Bradman record has Sangakarra reconsidering retirement

Kumar Sangakkara

WELLINGTON: Sri Lankan great Kumar Sangakkara is reconsidering retirement plans after his 203 against New Zealand here on Sunday put him one behind Australian legend Don Bradman for the most double centuries.

The 37-year-old had indicated the second Test in Wellington could be his last with the intention of retiring from all international cricket after the World Cup which starts next month.

But after a match-changing innings of 203 to lead Sri Lanka out of trouble and put them in control of the Test at the Basin Reserve, Sangakkara said the lure of overtaking Bradman meant he may extend his career.

“I would love to,” he said, reflecting on the impact his seven-hour innings had on a match where he engineered Sri Lanka’s recovery from 78 for five to 356 all out and a first-innings lead of 135.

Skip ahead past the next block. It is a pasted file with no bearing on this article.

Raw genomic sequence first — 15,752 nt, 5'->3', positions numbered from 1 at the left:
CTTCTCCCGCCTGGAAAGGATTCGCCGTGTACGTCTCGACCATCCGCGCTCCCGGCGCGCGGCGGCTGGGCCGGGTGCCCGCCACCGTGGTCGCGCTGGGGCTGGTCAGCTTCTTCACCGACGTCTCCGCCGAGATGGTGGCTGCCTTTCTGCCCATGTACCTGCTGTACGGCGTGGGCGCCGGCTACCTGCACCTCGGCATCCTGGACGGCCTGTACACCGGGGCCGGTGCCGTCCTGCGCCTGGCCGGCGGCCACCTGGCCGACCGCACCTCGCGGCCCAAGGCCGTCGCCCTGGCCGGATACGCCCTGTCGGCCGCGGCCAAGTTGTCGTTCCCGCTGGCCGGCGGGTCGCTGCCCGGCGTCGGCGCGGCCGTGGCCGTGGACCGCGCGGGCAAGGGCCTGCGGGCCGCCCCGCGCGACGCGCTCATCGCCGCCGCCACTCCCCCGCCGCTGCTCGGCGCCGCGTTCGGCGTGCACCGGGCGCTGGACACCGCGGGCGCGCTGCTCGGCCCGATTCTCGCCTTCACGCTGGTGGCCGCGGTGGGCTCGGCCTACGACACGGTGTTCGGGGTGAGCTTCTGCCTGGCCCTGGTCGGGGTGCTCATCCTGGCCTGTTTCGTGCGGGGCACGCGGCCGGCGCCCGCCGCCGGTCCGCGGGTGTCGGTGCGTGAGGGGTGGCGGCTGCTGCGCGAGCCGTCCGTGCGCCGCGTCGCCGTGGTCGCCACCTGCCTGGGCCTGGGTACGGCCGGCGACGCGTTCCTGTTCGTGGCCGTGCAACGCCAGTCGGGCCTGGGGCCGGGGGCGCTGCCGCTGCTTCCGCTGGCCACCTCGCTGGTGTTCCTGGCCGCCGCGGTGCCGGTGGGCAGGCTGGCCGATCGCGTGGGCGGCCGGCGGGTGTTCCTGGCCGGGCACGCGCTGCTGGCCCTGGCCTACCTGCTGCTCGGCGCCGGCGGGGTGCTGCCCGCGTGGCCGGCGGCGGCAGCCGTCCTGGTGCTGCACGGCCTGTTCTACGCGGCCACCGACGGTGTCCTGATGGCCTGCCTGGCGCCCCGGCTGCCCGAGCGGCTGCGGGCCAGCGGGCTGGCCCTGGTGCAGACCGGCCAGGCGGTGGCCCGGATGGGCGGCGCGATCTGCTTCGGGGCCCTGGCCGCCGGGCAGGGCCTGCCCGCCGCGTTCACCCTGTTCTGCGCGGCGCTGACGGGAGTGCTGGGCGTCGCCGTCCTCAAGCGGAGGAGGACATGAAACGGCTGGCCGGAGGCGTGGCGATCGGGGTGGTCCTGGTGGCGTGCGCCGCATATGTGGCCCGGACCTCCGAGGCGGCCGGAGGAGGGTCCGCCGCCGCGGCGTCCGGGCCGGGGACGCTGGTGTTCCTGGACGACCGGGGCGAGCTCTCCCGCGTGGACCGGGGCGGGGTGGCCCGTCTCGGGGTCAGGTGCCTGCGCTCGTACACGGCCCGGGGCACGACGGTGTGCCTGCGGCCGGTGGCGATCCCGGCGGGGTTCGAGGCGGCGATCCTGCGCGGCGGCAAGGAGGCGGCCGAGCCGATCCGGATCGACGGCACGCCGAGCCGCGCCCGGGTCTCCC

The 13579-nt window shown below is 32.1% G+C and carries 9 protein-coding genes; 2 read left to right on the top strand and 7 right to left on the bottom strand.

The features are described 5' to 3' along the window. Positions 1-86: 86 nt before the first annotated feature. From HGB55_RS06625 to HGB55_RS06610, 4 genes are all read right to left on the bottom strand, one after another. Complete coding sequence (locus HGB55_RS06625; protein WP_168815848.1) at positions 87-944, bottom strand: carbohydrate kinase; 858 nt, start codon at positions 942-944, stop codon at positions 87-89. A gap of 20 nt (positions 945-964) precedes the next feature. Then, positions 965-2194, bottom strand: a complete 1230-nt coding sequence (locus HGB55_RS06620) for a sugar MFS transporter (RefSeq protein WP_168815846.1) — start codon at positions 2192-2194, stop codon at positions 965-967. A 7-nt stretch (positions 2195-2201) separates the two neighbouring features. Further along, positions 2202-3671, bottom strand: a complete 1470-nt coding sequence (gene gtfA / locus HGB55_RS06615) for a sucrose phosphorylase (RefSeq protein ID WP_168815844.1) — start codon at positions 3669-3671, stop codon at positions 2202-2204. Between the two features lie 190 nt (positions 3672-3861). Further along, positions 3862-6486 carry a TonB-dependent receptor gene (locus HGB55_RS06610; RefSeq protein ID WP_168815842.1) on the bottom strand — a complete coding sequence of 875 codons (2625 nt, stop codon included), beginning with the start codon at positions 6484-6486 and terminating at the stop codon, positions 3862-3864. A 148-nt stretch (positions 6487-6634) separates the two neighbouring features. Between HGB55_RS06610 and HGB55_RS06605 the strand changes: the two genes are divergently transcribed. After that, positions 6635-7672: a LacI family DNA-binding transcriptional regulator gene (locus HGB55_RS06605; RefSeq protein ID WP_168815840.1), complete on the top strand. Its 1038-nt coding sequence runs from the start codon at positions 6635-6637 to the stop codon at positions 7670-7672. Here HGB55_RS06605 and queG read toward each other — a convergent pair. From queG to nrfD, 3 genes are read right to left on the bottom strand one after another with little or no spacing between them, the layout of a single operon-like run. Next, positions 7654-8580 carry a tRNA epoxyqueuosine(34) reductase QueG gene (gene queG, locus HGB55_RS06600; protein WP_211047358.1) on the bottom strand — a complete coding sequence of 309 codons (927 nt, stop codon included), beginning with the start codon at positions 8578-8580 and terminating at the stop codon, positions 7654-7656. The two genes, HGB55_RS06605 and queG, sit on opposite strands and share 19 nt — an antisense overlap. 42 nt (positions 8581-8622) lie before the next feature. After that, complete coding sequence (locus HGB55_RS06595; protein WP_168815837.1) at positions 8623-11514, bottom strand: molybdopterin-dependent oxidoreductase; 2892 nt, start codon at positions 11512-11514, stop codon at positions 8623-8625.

“It just depends on how everything pans out after this World Cup. It’s really hard to predict what will happen and what my thoughts will be at the end of the World Cup about my future.

“I’ve had a chat with the [Sri Lanka] selectors and promised them I will really have a chat and reconsider to see whether there is a few more months of cricket in me Test-wise.”

Sangakkara, the most prolific Test batsman in the world last year with 1,493 runs, began this year by becoming the fifth player, and the fastest, to reach 12,000 Test runs.

He crossed that threshold when he reached five against New Zealand on Saturday in his 129th Test, and went on to score another 198 runs before he was the ninth wicket to fall.

Of his 200-plus innings, five have been away from home to equal the record held by Bradman, Len Hutton and Brian Lara.

He is now fourth on the list of century-makers with 38, behind India’s Sachin Tendulkar (51), South Africa’s Jacques Kallis (45) and Australia’s Ricky Ponting (41).

Among the top echelon of Test batsmen, Sangakkara’s average of 58.92 is second only to Bradman.

“The desire is always there,” Sangakkara said as he weighed up the statistics against thoughts of retirement and spending more time with family and business interests. (AFP)